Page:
Nagaland shutdown evokes mixed response

HINDUSTAN TIMES/NNN GUWAHATI/DIMAPUR, 1st Feb: The statewide dawn-to-dusk shutdown called on Thursday by Naga tribal bodies and civil organisations in protest against an official notification for the February 27 assembly elections evoked mixed response in the state.

The strike was near total in the state’s commercial capital Dimapur, but in the state capital Kohima there was not much impact to the call by core committee of Naga tribal hohos and civil organisations (CCNTHCO).

The influential body which represents all major tribes and civil groups had called the ‘bandh’ after Election Commission issued the poll notification on Wednesday ignoring a general appeal to postpone the polling until the over seven-decade-old Naga political problem is solved.

“Bandh is observed only in pockets. Out of the state’s 11 districts, tribal organisations in seven had decided not to go ahead with the polls,” said a senior police officer. He said there was no report of any untoward incident.

The CCNTHCO had appealed to the Centre and the EC to defer the elections till a solution to the ongoing Naga peace talks is reached.

The Centre is holding peace parleys with the Naga militant outfit, the NSCN (IM), since 1997. The Narendra Modi government at the Centre signed a framework agreement with the outfit in 2015, raising expectations of an early solution to one of the oldest insurgency movement in Asia.

Following the appeal by the influential body, 11 political parties including ruling Naga People’s Front and its coalition partner BJP had agreed to boycott the polls on Monday.

The saffron outfit, however, backed out of the boycott call a day later. With the NPF also now saying it will file nominations if other parties do so, there is now uncertainty on what steps others, who signed the declaration, will take.

In 1998 assembly elections, then ruling Congress led by SC Jamir virtually got a walkover after other political parties abstained from the polling paying heed to a similar boycott call by the tribal bodies and civil organisations.

The ‘bandh’ call given by CCNTHCO received a setback with Angami Public Organisation (APO), Lotha Hoho, Eastern Naga People’s Organisation (ENPO) and Chakesang Public Organisation (CPO) announcing not to impose the shutdown in their areas.

“We leave it to the conscience of the people and not enforce the bandh forcibly. As per our reports, it is total in many areas as people have chosen not to venture out,” Theja Therieh, convener of CCNTHCO, said.

“We are not against democratic process and election. But the momentum of the talks, which are at a crucial stage, would get lost if election is held at this juncture,” he added.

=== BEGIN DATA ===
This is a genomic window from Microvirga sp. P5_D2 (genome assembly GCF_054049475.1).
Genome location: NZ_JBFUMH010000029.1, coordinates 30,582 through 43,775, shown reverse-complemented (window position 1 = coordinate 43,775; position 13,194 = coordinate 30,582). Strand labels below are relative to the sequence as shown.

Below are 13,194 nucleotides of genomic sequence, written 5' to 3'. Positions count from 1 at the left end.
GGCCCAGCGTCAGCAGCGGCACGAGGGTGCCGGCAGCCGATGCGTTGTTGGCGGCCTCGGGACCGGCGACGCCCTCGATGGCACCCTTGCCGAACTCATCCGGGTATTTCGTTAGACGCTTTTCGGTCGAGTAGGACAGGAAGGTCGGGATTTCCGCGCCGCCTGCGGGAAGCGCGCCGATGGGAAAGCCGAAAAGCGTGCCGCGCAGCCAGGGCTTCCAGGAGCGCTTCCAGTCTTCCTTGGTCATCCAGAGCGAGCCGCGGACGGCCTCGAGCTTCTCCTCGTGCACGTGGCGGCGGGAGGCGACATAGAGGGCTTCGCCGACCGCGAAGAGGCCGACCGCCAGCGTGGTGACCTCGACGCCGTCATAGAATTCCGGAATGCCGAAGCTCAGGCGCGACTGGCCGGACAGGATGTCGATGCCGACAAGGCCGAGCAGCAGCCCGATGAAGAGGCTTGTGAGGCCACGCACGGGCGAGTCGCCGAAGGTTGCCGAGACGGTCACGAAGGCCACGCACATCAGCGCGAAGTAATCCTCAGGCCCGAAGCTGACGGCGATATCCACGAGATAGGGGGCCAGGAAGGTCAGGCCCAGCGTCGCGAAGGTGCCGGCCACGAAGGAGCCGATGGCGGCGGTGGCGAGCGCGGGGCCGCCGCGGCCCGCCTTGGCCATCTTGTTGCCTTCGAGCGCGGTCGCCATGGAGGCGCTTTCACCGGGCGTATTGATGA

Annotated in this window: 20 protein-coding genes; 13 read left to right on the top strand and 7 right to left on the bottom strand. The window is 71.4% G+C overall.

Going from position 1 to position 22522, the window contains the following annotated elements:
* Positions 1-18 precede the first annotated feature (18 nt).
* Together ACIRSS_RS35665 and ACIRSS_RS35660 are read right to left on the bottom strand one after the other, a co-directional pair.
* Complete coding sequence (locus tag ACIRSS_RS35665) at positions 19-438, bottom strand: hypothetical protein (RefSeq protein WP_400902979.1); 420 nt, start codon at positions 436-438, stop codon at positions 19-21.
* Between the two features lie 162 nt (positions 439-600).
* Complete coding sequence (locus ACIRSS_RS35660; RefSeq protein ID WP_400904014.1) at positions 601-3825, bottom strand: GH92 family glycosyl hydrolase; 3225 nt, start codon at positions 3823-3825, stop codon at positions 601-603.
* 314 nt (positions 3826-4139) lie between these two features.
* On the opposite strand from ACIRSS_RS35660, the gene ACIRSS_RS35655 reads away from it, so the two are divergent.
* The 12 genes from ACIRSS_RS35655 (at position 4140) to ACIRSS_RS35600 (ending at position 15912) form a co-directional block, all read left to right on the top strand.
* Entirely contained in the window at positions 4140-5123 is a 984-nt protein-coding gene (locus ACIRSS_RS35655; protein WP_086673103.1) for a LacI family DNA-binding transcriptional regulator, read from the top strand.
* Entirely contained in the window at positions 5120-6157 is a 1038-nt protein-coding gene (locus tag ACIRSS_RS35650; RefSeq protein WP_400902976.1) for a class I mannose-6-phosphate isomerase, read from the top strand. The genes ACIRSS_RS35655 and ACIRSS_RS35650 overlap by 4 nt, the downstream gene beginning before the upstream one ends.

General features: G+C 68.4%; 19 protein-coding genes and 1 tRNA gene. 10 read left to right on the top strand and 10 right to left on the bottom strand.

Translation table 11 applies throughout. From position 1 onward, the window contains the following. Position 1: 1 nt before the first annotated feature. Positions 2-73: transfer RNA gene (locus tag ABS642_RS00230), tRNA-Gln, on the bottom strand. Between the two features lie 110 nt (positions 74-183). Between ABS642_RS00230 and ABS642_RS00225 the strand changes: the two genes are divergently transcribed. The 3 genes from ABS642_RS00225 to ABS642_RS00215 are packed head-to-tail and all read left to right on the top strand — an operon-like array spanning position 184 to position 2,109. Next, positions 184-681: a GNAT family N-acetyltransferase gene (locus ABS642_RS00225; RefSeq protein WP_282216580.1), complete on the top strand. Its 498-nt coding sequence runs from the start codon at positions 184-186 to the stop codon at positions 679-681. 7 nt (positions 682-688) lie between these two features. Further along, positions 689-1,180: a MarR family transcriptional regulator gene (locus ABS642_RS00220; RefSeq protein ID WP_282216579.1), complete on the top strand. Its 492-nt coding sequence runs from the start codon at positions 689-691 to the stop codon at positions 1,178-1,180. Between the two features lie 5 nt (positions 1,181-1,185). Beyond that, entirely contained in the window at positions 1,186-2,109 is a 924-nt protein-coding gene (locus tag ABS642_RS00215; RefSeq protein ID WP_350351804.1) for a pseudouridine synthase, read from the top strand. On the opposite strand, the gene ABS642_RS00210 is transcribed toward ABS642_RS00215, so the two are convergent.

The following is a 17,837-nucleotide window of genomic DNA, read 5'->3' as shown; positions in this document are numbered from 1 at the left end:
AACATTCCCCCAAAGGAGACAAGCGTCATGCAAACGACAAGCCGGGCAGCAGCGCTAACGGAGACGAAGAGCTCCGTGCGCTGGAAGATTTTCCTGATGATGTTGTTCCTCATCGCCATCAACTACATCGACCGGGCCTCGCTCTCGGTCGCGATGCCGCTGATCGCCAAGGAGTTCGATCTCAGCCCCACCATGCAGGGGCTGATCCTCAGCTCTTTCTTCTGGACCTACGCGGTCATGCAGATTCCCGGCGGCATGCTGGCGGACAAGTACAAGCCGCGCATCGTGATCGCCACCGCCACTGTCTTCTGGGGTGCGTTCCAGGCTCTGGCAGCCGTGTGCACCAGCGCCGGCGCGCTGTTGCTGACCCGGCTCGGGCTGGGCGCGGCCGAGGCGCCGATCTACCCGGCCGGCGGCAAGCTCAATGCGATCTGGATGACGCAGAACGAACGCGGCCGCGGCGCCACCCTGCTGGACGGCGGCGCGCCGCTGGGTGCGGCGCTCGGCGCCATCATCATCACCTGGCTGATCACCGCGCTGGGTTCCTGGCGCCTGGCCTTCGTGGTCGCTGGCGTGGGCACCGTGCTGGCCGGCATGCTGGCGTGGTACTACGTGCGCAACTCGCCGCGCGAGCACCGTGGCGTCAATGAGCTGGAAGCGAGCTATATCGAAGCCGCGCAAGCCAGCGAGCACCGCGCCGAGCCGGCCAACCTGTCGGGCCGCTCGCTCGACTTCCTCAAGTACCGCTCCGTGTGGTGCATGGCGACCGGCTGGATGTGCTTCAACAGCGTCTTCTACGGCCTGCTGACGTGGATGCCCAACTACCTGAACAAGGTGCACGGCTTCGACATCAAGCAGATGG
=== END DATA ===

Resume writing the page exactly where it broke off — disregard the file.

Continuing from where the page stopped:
Apart from tribal bodies and civil groups, six rebel outfits including National Socialist Council of Nagaland (Isak-Muivah), which is engaged in talks with Centre, have also appealed for a boycott of the polls.

The working committee of the six outfits—Naga National Political Groups (NNPGs)—said anyone who defies the wishes of the people and file nominations would be held accountable and branded anti-Naga.

According to Newmai News Network, the dawn to dusk Nagaland bandh called by CCNTHCO affected several parts of Nagaland.

However, APO, CPO, ENPO and Lotha Hoho did not participate in the bandh.

Thursday’s bandh affected inter-state and inter district transports severely. Nagaland’s commercial hub Dimapur was the most affected town as the usual brisk commercial activities came to a grinding halt. Educational institutions remained closed.

Meanwhile, a meeting has been called on February 3 at 11 am at Hotel Japfu in Kohima to chart further course of action. The meeting is being convened by CCNTHCO.

“The presidents and office bearers of all apex tribe hohos and the civil society organisations should attend the meeting without fail,” said CCNTHCO.

CCNTCO in a statement said that “conscientious Naga people have spoken”. It also stated that despite the differing voices of the leaders, Thursday’s bandh has “evoked emotional responses”, reflecting the general sentiment of the common people.

“Dimapur district including Chumoukedima town wore a deserted look, likewise with Mokokchung, Zunheboto, Meluri, Peren and Tseminyu,” claimed CCNTHCO. In places where bandh was opposed, people decided to support the cry of “Solution, Not Election” in different manners, added the CCNTHCO.

According to CCNTHCO, Wokha town witnessed very few vehicular movements. “Kohima town was removed of its bustling atmosphere with many people remaining indoors,” CCNTHCO added. All shops were closed in Phek, with prayer and fasting programmes held in different places for Naga solution.

Perhaps in a first for the state, no volunteers were deployed anywhere to enforce the bandh with conscientious citizens voluntarily observing the bandh. As a concerned Naga posted in social media, “A bandh where there are no volunteers to impose bandh is a successful bandh!”.

“Since public response has been amply clear, political parties may reflect on this ground swell of public response. Any violation of the January 29 declaration would be akin to betrayal. CCNTHCO is hopeful that there will be no Judas in the Naga family. For those bent on filing nominations, it’s not only the political party, which would be held responsible but even the tribe to which he or she belongs would be tainted by the act of these opportunistic individuals,” the CCNTHCO statement added.

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